Living from the primary sector is a daily struggle against the elements. Some, like the climatological ones, are uncontrollable. But the normative ones, the bureaucratic ones and, especially, the commercial ones, are modifiable. Although they are affected by forces that seem more ungovernable than the meteorology itself.
The food industry will be obliged to indicate both the milking country and the processing country, if they are different
If we focus on the case of dairy production, the outlook is discouraging. A sector affected by the low price that large companies impose on farmers, the Community policy with the aim of milk quotas, the fall in consumption and the use of their product as a claim at the point of sale (with loss-making included ).
On Friday, the Council of Ministers approved the Royal Decree that mandates indicating the country of origin of the milk. It does not matter if we buy it as such, or that it is part of a dairy as an ingredient (provided that it accounts for more than 50% of the weight): it will have to indicate its origin.
With this initiative, a demand is heard from farmers, producers of a sector in permanent crisis that suffers the incessant thumping of the market (and politics).
But more transparency is also offered in the food information presented to the final consumer, increasingly demanding due to the weight of their choices on sustainability or on local development.
The information that we will find
From January 2019 and for two years (the Royal Decree will be applied during this time "on an experimental basis") we can know the origin of milk of any kind.
The food industry will be obliged to indicate both the milking country and the processing country, if they are different; or simply "Source of milk: (place)" if both operations are carried out in the same territory.
If you come from a country other than Spain, you can indicate the name of the country or countries of origin, or identify it as "EU", "outside the EU" or "EU and outside the EU". But if all operations are carried out in Spain, you must specifically indicate this country as its origin.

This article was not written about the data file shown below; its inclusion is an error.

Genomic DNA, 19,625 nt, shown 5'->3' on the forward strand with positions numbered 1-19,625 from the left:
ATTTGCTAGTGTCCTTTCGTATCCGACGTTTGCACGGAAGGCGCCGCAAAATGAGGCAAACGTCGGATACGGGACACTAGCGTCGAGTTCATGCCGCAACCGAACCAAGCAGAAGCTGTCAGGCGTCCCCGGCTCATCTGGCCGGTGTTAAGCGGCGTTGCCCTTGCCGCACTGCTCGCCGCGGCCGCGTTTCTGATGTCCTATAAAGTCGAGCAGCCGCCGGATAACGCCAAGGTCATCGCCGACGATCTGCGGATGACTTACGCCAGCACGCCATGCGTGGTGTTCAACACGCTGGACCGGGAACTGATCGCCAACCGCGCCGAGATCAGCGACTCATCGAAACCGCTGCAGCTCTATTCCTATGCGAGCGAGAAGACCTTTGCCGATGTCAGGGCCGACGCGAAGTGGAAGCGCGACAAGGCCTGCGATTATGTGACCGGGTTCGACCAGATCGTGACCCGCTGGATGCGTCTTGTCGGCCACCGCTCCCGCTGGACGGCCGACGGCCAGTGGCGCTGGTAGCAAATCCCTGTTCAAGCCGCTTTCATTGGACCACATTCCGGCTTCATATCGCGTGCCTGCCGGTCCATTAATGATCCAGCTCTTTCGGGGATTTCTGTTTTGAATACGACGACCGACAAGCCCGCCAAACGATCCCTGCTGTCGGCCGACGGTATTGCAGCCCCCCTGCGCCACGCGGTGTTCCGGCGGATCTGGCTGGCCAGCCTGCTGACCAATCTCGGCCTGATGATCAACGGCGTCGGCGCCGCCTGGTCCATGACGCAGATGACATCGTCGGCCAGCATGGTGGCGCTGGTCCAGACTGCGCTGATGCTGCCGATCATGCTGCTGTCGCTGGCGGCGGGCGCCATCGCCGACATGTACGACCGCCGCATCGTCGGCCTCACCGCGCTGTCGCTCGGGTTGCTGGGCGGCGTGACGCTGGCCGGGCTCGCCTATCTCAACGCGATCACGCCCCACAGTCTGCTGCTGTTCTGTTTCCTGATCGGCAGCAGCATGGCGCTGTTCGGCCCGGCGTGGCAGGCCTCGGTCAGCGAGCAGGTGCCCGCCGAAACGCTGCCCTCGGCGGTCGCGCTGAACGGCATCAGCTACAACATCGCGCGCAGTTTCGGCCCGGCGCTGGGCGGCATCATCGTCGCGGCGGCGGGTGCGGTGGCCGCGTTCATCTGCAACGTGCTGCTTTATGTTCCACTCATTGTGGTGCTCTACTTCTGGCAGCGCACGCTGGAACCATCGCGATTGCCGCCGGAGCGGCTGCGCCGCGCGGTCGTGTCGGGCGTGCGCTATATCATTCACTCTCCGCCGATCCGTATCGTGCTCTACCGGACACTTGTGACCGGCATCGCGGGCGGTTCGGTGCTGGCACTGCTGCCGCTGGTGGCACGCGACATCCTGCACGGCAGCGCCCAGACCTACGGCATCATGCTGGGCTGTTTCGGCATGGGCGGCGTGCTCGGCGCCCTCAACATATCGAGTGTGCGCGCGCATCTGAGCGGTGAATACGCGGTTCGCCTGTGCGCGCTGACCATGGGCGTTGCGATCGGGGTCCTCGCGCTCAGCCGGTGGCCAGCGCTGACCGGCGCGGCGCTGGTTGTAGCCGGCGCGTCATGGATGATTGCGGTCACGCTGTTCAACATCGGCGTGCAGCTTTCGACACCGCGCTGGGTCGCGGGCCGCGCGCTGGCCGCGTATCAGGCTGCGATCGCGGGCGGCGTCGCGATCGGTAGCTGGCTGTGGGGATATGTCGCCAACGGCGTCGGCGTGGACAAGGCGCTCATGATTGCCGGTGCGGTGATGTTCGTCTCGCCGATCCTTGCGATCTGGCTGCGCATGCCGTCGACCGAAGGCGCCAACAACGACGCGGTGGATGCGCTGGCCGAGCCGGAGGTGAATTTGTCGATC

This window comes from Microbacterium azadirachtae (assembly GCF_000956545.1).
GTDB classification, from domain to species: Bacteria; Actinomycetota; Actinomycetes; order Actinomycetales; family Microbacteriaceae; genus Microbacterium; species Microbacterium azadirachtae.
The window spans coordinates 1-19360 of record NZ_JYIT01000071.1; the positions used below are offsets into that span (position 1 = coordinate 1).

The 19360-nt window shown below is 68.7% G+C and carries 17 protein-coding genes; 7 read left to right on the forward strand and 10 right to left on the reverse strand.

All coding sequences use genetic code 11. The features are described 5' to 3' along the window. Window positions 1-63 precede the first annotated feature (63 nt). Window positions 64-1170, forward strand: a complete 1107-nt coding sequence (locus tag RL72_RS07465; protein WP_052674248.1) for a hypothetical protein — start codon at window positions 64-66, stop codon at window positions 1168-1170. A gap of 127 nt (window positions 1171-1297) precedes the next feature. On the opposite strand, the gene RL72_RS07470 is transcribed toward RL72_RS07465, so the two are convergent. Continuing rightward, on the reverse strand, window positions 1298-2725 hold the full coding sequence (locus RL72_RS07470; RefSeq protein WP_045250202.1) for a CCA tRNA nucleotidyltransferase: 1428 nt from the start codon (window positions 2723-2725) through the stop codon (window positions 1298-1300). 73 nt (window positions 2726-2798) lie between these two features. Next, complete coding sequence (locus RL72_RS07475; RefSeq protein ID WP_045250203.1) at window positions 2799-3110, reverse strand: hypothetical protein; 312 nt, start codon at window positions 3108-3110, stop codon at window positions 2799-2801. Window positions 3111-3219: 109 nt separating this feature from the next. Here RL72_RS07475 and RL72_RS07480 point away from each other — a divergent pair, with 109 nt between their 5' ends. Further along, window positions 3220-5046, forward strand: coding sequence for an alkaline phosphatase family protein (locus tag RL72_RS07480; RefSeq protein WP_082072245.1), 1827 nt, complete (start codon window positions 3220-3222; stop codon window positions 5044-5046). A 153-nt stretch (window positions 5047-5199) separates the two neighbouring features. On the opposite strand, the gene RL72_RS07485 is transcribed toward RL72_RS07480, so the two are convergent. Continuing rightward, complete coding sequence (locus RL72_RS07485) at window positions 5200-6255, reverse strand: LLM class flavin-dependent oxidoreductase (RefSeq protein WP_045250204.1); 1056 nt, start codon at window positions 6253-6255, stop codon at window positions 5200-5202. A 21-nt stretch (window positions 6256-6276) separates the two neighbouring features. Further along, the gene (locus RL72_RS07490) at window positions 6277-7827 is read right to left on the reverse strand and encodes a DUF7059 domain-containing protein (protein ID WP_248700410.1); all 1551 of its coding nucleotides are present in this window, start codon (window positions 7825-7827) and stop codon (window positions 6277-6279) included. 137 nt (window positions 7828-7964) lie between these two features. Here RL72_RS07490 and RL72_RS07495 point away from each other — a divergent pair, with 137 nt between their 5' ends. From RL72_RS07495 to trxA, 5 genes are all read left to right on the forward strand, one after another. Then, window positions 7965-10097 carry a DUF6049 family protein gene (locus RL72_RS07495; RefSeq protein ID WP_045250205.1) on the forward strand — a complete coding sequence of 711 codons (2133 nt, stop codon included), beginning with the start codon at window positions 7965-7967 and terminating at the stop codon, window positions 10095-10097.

It will apply both to milk and milk that is used as an ingredient, provided that it means more than 50% of the weight of all the ingredients used (it will affect, for example, dairy desserts, but it will not have to be indicated on a plate prepared as a lasagna in which it only means 20% of the weight). You can also indicate voluntarily the regional or local origin.
How important is it?
It will be applied both to milk and to milk that is used as an ingredient provided that it accounts for more than 50% of the weight of all the ingredients used.
The road has been stretched for almost two years in which the draft Royal Decree has met with a CNMC report against it for considering the costly and protectionist measure (and therefore, be able to alter the market) and with the consequent confrontation between Ministries.
However, Regulation 1169/2011 already contemplated the possibility for States to develop national regulations to indicate the origin of certain foods, and this is being done in other countries. So the market rupture would already be a fact. And that's not to mention that other products are already required.
What information did we have?
When we talk about the information that the food industry provides to the consumer, Regulation 1169/2011 is the equivalent of the sacred books of religions. A regulation whose main objective is "to offer the final consumer a basis that allows him to choose with knowledge of cause".